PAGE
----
“A riddle is a mystery concealed in words, each a clue the reader must unravel. In this book, it is also a piece of verse, part of the puzzle that is the fascinating life of Amir Khusrau.”



Amir Khusrau was a 13th century poet who ruled the poetry scene in Delhi with his mystic verses while being fully employed at the courts of the various Sultans of Delhi. He wrote poems in praise of his patrons and verses lauding the Almighty which made him a favourite of Hazrat Nizamuddin Aulia who loved the man and his mysticism.

Ankit Chadha, a practitioner of the narrative art of Dastangoi has put together a whimsical book of Amir Khusrau’s riddle poems in verse – whimsical because it adds a lighthearted note to the intensity that surrounds the poet and because it offers insights into his work.

The riddles come equipped with answers but give readers a chance to work out the conundrums for themselves. There are passages on elements that were important to Khusrau’s verse that open up the world of the poet for his readers – the flattery that led him to compare Alauddin Khilji to the sun in his anger and magnificence, for example, or his belief that glow worms, far from being beautiful, were actually deceitful creatures luring their prey into traps of falsehood.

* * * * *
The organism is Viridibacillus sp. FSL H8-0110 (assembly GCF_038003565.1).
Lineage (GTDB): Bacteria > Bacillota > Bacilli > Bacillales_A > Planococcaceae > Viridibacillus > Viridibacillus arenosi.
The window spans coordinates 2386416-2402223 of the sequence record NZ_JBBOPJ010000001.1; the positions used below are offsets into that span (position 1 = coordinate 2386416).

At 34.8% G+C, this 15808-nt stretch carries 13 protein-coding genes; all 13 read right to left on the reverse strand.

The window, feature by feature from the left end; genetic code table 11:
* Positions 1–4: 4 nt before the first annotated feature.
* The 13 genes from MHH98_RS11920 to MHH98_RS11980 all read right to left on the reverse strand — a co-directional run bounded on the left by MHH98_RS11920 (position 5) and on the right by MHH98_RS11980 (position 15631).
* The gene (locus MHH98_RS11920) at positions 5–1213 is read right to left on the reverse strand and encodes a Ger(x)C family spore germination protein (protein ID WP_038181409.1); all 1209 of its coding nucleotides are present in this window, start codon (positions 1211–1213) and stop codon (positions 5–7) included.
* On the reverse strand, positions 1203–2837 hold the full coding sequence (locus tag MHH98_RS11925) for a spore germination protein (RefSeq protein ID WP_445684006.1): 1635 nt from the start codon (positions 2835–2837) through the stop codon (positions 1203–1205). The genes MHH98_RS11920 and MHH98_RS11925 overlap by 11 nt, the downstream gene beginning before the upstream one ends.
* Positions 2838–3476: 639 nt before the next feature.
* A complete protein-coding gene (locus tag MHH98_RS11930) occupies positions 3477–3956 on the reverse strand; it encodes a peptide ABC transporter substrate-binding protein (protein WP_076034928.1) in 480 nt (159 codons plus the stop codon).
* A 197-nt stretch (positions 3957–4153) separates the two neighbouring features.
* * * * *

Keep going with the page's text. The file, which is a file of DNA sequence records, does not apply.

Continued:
Complementing the verses and the writings are colourful illustrations by Urmimala Nag in an approximation of medieval Islamic art, with repetitive designs and curlicues, making the book a pleasure to riffle through. What the book gives the reader is a glimpse into the life of this phenomenal poet who lived at a very important time in Delhi’s history and the translations of his short riddle poems make it very accessible for children curious enough to learn.

However there is a question as to which should have come first – the riddle or the explanation, since not many are familiar with the elements in Khusrau’s poetry.


Reviewed by:

Anjana Basu

Added 22nd November 2016

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Anjana Basu